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How milk doorstep deliveries could help in the fight against plastic waste

PUBLISHED: 00:00 09 October 2018

Bottled milk from Tootles Farm is still very popular

Bottled milk from Tootles Farm is still very popular

Archant

Milk deliveries are making a comeback and its partly thanks to environmental concerns about plastic containers.

Chris Rowland and sister Stephanie on a delivery runChris Rowland and sister Stephanie on a delivery run

Forty years ago, almost everyone had their milk delivered by a milkman. It was an iconic part of British life and comedian Benny Hill even had a Top Ten hit with his song about ‘Ernie: The Fastest Milkman in the West’. But fierce competition from the supermarkets meant that milk floats – fast and slow – became a rare sight.

That is all about to change though, as the milkman – and woman – is making a comeback. For the family which has owned and run Mawdesley based Rowland’s dairy for decades, the milkman never quite went away. ‘We have been in this area since the 1920s and we do everything ourselves – from milking our herd of 180 black and white Holsteins to pasteurising, bottling and, of course, delivering,’ says Shelia Rowland, whose father founded the dairy and who still runs it with her children and grandchildren, as well as a small team of dedicated staff.

The Rowland family believe there are several reasons for the renaissance – including the fact that people want to know exactly where their food has come from and Rowlands can trace their milk every step from the field to the doorstep. Another major factor is that many people are searching for ways to reduce their use of plastic.

‘There has been a huge amount of publicity about the damage that plastic bottles are causing both to the environment and to wildlife. That doesn’t happen with the traditional glass bottle in which we deliver milk. Switching to glass is an easy way for us all to do our bit,’ says Shelia’s daughter, Stephanie.

Marcus Rowland guiding cattle accross the road at Tootles FarmMarcus Rowland guiding cattle accross the road at Tootles Farm

‘Customers only have to give them a quick rinse and put them back on the doorstep as we sterilise them here at the dairy, so they can be safely re-used. Mind you, the old age problem of birds fancying a quick drop hasn’t gone away although a tile or cup over the top usually does the trick.’

The family’s herd produces 6,000 litres a day, which means that they can run eight different doorstep rounds, as well as supplying local shops and other milkmen who don’t have a herd.

‘Milk is usually on the doorstep between 2.30am and 6.30am so one change we are seeing is a rise in milk women, as the hours can suit those with families,’ says Stephanie, who only drinks full fat milk.

‘I’m not on my own in that. It is becoming ever more popular and, anyway, it is the only milk to make custard with! We do supply semi-skimmed and skimmed too. Semi is probably the most popular but tea aficionados like skimmed as it doesn’t detract from the flavour.’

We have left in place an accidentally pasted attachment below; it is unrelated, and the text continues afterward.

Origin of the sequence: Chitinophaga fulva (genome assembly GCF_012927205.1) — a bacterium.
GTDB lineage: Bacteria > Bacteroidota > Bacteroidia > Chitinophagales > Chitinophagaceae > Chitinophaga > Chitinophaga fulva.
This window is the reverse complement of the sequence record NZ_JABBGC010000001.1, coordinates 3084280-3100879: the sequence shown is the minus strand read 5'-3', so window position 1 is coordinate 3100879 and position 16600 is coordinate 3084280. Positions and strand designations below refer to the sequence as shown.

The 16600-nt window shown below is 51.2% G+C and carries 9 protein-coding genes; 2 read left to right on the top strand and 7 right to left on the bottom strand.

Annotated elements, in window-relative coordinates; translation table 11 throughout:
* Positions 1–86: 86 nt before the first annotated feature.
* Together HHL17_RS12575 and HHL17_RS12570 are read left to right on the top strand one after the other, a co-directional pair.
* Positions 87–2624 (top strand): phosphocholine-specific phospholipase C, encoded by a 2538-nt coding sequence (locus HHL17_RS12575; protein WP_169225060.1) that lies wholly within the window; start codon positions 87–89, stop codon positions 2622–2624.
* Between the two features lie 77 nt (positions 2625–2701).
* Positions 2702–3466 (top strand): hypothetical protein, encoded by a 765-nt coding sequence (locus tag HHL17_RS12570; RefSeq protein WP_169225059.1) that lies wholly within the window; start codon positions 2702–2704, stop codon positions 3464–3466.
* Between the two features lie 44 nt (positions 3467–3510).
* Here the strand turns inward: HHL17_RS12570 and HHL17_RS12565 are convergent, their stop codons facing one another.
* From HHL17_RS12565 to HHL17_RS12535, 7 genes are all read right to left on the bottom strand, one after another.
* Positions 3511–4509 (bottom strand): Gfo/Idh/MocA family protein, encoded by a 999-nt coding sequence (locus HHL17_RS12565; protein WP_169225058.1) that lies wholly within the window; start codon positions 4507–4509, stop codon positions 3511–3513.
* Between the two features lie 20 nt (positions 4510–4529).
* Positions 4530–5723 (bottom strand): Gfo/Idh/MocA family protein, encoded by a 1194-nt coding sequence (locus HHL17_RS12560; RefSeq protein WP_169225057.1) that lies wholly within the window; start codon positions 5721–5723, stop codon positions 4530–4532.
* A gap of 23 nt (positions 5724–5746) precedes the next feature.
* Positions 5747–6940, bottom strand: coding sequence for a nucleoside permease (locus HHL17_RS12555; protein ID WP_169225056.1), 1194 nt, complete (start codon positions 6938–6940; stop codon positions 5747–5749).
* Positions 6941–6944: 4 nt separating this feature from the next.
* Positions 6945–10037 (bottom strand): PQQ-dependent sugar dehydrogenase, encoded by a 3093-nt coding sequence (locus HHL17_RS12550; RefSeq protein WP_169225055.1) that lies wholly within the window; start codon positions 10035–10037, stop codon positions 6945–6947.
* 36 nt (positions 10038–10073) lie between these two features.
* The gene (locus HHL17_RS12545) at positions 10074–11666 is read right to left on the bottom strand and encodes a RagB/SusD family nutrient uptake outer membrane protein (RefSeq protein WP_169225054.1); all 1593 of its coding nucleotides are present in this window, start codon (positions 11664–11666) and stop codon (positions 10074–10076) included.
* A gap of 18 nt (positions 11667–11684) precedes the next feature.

Sheila Rowland with her family, Marcus, Stephanie Turner, Chris and NeilSheila Rowland with her family, Marcus, Stephanie Turner, Chris and Neil

Milk delivery men and woman can also be an important part of the community. ‘We will notice if bottles haven’t been taken in and this has led to us fetching the doctor for someone who may be unwell. Sometimes, we are the only ones about early in the morning and we have rescued people from broken down cars, climbed through windows for people who have locked themselves out, returned home those who have been drinking something stronger than milk and, on one memorable occasion, rescued a family from a burning house,’ says Stephanie, who has also rounded up stray dogs – and even some runaway hamsters – to be collected later from the dairy.

For a heritage dairy like Rowland’s some things never change, like the annual spring turn out of cattle onto the fields.

‘This used to be a big event in rural communities with neighbours coming along to watch. It really announced the coming of spring. It still happens but today, with the rise of social media, people tune in to it from it from all over the country. We have over 1,000 followers and many of them have their own particular favourite cow. All our cows have names – they are part of our family, after all, and we try to name a grand-daughter after a grandmother. That said, we did very recently break that tradition,’ says Stephanie.

That was because on the day of the recent royal wedding, a very exciting event was happening at Rowland’s – one of the cows was giving birth and, just as the Duchess of Sussex was saying her vows, out popped a healthy female calf. Twitter and Facebook went wild, with calls for it to be named after the Duchess. The Rowlands obliged and the picture of Meghan the calf went viral.

Nice little churner

Dairy UK, the organisation which represents the milk industry, said doorstep deliveries of glass bottles were now around one million per day. Just two years ago the figure was estimated to be nearer 800,000.

Back in the mid 1970s more than 90 per cent of milk was put into glass bottles, but that had fallen to under three per cent by 2016. Despite a redction in sales of cows’ milk, the market for glass bottles appears to be holding steady, and even slightly increasing. With the government promising legislation to reduce the amount of plastic in circulation, that rise is expected to accelerate.

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